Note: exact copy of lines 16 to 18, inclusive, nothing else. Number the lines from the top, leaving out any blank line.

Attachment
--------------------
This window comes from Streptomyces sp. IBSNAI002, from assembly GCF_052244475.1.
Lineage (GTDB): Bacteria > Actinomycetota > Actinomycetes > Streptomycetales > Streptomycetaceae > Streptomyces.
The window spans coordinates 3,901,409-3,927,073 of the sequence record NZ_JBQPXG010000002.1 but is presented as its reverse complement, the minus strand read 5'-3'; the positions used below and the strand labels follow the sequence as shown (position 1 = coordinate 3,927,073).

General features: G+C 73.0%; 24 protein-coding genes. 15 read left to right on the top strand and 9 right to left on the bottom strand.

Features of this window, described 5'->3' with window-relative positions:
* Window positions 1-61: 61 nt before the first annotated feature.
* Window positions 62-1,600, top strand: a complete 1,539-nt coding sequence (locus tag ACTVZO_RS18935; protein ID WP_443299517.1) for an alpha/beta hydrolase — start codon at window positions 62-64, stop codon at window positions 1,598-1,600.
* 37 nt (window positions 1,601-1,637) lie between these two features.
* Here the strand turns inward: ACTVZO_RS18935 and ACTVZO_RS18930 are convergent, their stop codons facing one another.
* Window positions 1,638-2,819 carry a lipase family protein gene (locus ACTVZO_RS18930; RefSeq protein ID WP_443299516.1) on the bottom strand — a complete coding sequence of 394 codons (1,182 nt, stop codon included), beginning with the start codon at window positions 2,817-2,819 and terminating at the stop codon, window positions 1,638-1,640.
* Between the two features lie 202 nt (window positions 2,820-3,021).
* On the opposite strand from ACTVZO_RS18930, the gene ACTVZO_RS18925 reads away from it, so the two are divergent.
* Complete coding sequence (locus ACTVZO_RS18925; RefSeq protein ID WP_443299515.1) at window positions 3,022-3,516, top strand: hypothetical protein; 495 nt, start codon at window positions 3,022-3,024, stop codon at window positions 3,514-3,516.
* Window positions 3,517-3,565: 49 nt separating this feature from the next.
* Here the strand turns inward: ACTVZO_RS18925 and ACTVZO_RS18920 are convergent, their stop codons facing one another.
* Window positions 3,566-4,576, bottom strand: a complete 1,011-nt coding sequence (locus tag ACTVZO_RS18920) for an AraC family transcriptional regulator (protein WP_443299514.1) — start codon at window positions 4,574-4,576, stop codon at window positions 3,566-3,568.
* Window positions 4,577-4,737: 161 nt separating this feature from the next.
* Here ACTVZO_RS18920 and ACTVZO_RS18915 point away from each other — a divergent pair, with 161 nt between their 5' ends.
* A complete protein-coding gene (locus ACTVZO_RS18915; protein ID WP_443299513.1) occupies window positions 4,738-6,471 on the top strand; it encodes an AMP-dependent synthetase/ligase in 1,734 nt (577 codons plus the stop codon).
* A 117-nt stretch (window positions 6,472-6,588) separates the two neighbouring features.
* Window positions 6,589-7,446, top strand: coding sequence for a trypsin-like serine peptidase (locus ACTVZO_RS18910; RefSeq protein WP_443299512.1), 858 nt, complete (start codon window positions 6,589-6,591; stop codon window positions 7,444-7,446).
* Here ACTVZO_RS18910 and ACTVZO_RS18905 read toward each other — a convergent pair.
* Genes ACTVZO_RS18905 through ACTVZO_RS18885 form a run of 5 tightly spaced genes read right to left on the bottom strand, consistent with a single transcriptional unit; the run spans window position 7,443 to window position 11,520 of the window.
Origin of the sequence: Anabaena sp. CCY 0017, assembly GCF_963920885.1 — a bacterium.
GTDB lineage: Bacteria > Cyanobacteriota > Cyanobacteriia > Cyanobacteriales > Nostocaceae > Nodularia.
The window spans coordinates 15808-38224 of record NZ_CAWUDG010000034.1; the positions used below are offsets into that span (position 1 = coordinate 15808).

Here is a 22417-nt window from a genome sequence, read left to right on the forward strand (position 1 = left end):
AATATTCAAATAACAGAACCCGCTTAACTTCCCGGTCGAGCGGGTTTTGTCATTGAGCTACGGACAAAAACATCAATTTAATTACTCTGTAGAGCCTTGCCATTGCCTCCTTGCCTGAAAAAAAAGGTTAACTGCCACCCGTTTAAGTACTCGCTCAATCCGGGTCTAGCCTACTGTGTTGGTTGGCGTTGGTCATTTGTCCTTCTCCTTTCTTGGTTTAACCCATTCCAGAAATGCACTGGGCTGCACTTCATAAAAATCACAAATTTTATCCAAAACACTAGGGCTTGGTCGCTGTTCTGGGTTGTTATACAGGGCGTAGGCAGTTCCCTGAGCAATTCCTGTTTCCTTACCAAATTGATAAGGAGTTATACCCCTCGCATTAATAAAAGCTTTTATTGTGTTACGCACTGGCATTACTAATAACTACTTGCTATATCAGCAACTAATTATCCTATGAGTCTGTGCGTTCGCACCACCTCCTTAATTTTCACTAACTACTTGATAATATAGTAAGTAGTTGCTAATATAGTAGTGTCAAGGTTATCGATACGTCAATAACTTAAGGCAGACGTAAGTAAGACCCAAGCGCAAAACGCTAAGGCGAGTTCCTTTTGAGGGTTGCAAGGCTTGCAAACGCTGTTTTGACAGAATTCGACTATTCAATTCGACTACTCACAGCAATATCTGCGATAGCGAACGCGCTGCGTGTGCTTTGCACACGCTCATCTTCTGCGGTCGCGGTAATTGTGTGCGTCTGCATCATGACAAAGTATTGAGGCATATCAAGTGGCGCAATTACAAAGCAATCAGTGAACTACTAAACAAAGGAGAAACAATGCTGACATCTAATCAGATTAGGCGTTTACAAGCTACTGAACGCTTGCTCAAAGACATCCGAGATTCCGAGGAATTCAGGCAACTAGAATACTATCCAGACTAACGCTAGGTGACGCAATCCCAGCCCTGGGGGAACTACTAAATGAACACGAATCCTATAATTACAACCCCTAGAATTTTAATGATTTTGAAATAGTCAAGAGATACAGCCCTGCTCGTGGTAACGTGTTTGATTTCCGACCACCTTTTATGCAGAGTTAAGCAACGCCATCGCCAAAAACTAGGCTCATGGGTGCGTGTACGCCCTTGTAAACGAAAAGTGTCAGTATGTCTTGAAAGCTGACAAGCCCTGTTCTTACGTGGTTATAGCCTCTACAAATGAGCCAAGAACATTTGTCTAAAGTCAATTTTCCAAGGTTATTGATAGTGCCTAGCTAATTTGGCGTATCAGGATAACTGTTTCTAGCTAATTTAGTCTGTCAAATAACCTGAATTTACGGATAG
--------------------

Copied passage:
* Window positions 3,566-4,576, bottom strand: a complete 1,011-nt coding sequence (locus tag ACTVZO_RS18920) for an AraC family transcriptional regulator (protein WP_443299514.1) — start codon at window positions 4,574-4,576, stop codon at window positions 3,566-3,568.
* Window positions 4,577-4,737: 161 nt separating this feature from the next.
* Here ACTVZO_RS18920 and ACTVZO_RS18915 point away from each other — a divergent pair, with 161 nt between their 5' ends.